6 Scary Facts about Lyme Disease in Dogs

PetMD Editorial
By PetMD Editorial on Sep. 1, 2015
6 Scary Facts about Lyme Disease in Dogs

Lyme disease is a scary thought for people, with approximately 30,000 cases of the illness being reported to the Centers for Disease Control and Prevention (CDC) every year. But are you aware that Lyme disease can also affect dogs? Like in humans, it is transmitted by a bacterium spread through the bite of an infected tick. Here are some other disturbing facts you may not have known about Lyme disease in dogs.

1. Tick Nymphs REALLY Small

At less than 2mm in length, a tick nymph is smaller than the period at the end of this sentence. 

Source: CDC

2. Lyme Disease Transmission is Relatively Quick

It only takes 36-48 hours for an infected tick to be attached before Lyme disease can be transmitted.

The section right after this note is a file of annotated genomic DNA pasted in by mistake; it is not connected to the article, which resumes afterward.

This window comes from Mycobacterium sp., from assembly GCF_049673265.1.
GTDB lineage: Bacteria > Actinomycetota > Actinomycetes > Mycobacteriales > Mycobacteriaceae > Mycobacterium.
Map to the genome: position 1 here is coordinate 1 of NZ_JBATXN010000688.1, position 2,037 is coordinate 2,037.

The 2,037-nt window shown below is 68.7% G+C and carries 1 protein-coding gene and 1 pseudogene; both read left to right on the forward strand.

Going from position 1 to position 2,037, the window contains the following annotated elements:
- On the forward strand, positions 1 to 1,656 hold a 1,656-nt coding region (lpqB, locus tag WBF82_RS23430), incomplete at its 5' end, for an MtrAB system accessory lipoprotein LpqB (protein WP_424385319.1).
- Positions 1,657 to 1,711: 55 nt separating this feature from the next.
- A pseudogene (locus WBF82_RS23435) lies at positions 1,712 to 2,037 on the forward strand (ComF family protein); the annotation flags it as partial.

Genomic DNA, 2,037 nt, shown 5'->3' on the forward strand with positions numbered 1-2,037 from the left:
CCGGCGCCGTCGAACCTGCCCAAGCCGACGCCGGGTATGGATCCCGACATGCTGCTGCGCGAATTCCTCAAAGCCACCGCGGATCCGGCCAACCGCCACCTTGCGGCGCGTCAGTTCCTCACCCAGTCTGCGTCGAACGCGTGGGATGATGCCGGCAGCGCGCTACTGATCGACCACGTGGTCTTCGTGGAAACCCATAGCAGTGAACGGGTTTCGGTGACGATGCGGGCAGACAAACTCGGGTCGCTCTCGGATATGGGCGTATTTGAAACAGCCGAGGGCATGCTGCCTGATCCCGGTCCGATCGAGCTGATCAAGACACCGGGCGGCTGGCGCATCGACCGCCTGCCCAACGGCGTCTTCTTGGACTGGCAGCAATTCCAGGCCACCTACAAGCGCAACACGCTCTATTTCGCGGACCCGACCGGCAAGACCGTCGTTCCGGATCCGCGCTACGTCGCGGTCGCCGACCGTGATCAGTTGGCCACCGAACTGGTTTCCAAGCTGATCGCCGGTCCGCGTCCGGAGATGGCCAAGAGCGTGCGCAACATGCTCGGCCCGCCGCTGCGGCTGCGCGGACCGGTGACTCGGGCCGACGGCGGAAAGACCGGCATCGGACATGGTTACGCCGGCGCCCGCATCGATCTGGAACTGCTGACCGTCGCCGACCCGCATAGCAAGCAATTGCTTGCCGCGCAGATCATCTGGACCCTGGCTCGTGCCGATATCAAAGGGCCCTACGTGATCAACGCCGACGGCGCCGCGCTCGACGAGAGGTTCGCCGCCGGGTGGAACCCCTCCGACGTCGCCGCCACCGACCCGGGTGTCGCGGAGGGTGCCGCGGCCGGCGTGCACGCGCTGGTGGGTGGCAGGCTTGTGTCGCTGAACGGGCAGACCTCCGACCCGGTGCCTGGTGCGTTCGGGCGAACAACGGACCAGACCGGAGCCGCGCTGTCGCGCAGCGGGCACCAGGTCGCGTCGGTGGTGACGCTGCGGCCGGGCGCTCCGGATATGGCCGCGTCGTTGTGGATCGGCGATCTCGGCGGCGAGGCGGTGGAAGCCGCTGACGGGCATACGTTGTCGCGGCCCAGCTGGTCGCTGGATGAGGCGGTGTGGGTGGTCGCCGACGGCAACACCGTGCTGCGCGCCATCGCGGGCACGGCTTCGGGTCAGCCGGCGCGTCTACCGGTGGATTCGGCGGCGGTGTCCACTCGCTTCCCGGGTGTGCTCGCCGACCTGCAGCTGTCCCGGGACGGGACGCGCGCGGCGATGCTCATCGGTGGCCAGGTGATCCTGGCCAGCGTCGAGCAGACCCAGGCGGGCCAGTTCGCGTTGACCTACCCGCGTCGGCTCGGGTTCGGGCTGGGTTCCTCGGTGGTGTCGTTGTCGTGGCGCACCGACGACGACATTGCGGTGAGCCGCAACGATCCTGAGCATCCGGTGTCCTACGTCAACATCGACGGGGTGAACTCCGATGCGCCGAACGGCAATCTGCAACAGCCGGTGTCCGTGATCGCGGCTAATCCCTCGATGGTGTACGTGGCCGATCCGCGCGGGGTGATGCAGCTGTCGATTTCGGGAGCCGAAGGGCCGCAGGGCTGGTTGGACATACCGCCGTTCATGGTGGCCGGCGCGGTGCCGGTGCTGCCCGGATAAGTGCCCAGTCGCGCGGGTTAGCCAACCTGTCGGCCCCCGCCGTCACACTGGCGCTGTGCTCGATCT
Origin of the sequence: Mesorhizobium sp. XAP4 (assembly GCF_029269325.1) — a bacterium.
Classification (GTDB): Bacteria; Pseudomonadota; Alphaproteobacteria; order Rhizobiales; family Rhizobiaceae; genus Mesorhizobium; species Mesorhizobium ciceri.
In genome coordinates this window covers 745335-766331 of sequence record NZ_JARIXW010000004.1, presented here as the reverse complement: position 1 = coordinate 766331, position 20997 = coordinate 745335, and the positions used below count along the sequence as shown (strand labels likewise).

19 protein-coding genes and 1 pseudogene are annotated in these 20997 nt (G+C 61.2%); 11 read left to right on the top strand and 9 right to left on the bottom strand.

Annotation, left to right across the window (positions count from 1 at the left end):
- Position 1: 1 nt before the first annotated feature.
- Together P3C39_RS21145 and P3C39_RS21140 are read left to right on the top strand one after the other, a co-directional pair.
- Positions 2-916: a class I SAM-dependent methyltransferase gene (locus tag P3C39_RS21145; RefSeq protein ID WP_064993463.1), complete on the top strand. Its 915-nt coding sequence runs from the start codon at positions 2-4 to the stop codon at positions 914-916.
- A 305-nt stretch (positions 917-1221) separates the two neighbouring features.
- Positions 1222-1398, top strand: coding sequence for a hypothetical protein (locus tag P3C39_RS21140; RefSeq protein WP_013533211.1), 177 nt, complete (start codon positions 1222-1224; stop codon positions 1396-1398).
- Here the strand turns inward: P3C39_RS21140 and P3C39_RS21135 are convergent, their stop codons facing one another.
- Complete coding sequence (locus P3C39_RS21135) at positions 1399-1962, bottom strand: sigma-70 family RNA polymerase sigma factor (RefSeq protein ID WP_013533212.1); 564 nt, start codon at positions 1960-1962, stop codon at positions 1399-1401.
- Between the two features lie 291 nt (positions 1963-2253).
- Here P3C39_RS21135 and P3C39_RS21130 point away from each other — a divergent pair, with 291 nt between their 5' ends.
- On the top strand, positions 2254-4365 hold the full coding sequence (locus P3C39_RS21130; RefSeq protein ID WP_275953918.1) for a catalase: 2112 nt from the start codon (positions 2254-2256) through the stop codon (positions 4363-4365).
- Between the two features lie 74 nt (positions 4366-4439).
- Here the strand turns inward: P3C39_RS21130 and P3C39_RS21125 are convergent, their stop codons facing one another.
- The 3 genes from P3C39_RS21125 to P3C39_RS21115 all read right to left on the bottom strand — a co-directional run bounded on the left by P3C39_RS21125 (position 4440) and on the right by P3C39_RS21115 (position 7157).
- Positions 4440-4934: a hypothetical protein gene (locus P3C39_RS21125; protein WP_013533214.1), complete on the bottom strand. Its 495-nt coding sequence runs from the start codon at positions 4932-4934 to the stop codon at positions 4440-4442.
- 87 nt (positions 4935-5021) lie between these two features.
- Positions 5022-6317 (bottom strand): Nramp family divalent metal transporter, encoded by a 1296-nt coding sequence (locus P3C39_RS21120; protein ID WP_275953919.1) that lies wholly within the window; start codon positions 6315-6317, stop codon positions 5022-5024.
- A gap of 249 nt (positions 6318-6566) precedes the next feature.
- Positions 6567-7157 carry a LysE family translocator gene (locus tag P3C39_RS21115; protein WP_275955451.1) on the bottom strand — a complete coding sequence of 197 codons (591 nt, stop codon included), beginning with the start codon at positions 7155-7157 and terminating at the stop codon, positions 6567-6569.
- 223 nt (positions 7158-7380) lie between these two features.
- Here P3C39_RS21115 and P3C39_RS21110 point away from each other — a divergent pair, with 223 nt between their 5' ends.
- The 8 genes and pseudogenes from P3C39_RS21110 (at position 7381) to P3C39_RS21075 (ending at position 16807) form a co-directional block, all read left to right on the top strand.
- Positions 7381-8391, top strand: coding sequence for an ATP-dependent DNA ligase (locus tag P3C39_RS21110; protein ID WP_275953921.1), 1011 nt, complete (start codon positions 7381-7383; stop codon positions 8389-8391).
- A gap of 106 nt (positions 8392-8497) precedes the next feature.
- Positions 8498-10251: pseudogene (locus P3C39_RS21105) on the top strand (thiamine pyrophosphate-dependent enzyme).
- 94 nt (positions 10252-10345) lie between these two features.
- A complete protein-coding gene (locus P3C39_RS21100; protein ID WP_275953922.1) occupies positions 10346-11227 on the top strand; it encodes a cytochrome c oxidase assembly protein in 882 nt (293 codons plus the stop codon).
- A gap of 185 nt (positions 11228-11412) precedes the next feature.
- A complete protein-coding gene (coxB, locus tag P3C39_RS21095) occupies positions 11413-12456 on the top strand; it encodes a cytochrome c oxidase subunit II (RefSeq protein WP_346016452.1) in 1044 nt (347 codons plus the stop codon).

Source: CDC

3. Lyme Disease is EVERYWHERE

Positive cases of Lyme disease in dogs have been reported in all 50 U.S. states. Lyme disease can also be found on every continent except Antarctica.

Source: IDEXX Laboratories, LymeDisease.org

4. A LOT of Deer Ticks are Infected with Lyme Disease

As many as 50% of adult female deer ticks (Ixodes scapularis) are infected with the bacterium which causes Lyme disease in dogs (and humans).

Source: University of Rhode Island TickEncounter Resource Center

5. Deer Ticks Can Survive Frigid Temperatures

Adult deer ticks have been known to survive temperatures freezing (32 °F). So don’t think your dog is safe just because it gets cold in your area during the winter. 

Source: University of Rhode Island TickEncounter Resource Center

6. Lyme Disease Can Be Fatal

Although it does not occur commonly in dogs, Lyme disease can cause kidney failure and death in severe cases. The most common sign of Lyme disease in dogs is arthritis, which causes sudden lameness, pain ands sometimes swelling in one or more joints.

Source: Washington State University College of Veterinary Medicine

Protect Your Pet

Discuss with your veterinarian what are the best ways to protect your dog from Lyme disease, especially if you live in area where it is endemic. There are several options that can fit your personal preferences and your pet’s lifestyle, including tick preventatives.

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